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The Blacktongue Thief


The Blacktongue Thief

I do not ordinarily read reviews or comments about a novel that l am about to review. I want to make sure that my thoughts and opinions about a given piece of fiction are entirely my own. However, in the case of Christopher Buehlman's THE BLACKTONGUE THIEF, I made an exception because it's frankly impossible for one reader to sum up all the fascinating elements of this most unusual novel.

So here are just some of the adjectives and descriptive noun phrases I've encountered, all of which I heartily concur with: "dazzling”; “damned good”; “fast and fun”; “filled with crazy magic”; “occasionally horrifying”; “sometimes incredibly poignant”; “bonafide instant classic”; “equal parts fairy tale, D&D adventure, and acid trip”; “evocative”; “a f*cked up world”; “a masterclass in voice and word design”; “masterfully woven, joyfully mischievous”; “tragic”; “lyrical and visceral”; “(filled with) charm, humor, intensity, music, and unrelenting fun.”

Enough? Not even close. Buelman's seemingly limitless creativity and imagination are also expressed in the creation and construction of whole new lands and languages, innovative styles of magic and witchery, detailed and daring descriptions of previously unheard-of kinds of governments and king- and queenships, masterful metaphors and new vocabulary items. This literary marvel quite accurately can be labeled a page-turner, but not only in the traditional sense of our being anxious to get to the next page to see what happens to the protagonist and where the plot takes us. Here, we can't wait to see what delicious new constructs, concepts and ideas the author will throw at us.

"[T]o spoil anything about this magical work of fiction would be an injustice to its 314 pages of wonder and their brilliant author. Just read, enjoy, absorb, appreciate and reflect. Then repeat."

Our narrator/protagonist is Kinch Na Shannack, a 13th-century male whose occupation is a thief. Kinch is a low-ranking member of the Takers Guild, a kind of union that trains young people in the arts of thievery and mischief. It is an evil organization that also owns and operates the Magickers Guild, the training ground for young "wannabe" magicians. Kinch had opted to join the guild in order to escape enforced participation in the ongoing war with the disgustingly evil, odorous, odious, deadly goblins, who are short in stature while being powerful and merciless warriors. Their ultra-sharp tiny teeth, their built-in hooks on one hand, and their insatiable hunger for human flesh --- they tear apart and devour their victims --- persuade Kinch that he'd much rather pick pockets and make magic than get slaughtered and eaten by the "biters." He is, perhaps, a coward but a gifted one. He can read and understand all languages; he's excellent with a bow and arrow; his body naturally warms up as a warning to him when it senses danger or even potentially bad outcomes; he's a decent fiddler, a good pickpocket, something of a poet, and a man of profound loves and deep hatreds.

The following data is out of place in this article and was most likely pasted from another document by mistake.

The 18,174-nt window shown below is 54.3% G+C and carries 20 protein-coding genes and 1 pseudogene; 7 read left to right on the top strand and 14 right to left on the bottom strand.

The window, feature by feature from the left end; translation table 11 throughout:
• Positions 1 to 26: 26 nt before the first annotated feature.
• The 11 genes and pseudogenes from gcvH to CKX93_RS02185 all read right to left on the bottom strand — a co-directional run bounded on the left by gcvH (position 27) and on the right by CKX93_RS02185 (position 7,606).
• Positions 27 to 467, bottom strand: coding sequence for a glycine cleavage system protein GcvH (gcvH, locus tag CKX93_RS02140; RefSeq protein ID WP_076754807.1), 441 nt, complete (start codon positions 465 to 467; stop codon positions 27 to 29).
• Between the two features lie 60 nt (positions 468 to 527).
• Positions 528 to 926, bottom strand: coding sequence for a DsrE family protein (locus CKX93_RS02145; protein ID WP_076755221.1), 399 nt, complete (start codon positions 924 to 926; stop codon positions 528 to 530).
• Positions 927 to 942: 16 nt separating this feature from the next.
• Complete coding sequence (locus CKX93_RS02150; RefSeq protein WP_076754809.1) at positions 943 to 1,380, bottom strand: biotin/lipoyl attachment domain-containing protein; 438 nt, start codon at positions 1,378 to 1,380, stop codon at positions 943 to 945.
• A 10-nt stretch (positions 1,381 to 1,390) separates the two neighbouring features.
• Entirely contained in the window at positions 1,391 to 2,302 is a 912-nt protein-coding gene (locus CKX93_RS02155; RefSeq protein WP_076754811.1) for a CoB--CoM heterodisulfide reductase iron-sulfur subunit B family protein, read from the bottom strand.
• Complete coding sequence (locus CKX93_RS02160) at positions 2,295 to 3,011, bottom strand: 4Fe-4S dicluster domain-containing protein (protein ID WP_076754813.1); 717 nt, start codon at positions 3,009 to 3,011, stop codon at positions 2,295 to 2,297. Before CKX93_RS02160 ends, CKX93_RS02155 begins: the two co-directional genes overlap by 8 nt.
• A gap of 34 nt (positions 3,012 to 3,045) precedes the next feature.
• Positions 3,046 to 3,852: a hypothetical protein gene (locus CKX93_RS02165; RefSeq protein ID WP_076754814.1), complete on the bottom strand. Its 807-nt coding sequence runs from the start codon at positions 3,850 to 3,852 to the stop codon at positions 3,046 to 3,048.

The guild sends him on a mission to a faraway land that has been conquered and nearly destroyed by huge beings known simply as the Giants, but his masters refuse to tell him the exact purpose of his mission. They'll let him know sometime before he reaches his destination. Once he departs and proceeds on his journey, he is joined on the trek by several characters, the most important of whom are Galva and Norrigal. Galva is a warrior knight whose strength and intelligence are more than impressive. Much to our initial surprise, she is a female knight --- almost all the physically strongest characters in the novel are women --- and she, too, is coincidentally on her way to the city that has been overrun by the Giants. But the two traveling companions have opposite goals: his is to destroy a queen, hers is to save that queen. Norrigal is a young, beautiful witch with whom Kinch is desperately in love. She returns his affection.

Their journey, likely the strangest you will ever know, is "peopled" by monstrous villains of all shapes, sizes and talents: a kraken, a horde of goblins, a ghoulish female assassin who hides in the body of Kinch's blind pet cat, an assortment of powerful evil Magickers, and a series of unspeakably gory horrors and plagues. Death is always near but almost always conquered. Almost.

I would be remiss if I didn’t briefly talk about the “tongue” of the title. Kinch and his native countrymen are the only people in his world whose tongues are black instead of pink. So they serve as a neat and easy way to recognize those who share a common background and culture. Note that a black tongue, though it causes some folks to judge and revile Kinch, makes the essential character of him and his people absolutely no different from those with pink tongues.

Finally, the climax and denouement of the novel are so clever, surprising and satisfying that I won’t offer any details. To do so would constitute an unforgivable spoiler. And to spoil anything about this magical work of fiction would be an injustice to its 314 pages of wonder and their brilliant author. Just read, enjoy, absorb, appreciate and reflect. Then repeat.

Reviewed by Jack Kramer on June 18, 2021

The Blacktongue Thief
by Christopher Buehlman

  • Publication Date: May 10, 2022
  • Genres: Adventure, Fantasy, Fiction
  • Paperback: 416 pages
  • Publisher: Tor Books
  • ISBN-10: 125079997X
  • ISBN-13: 9781250799975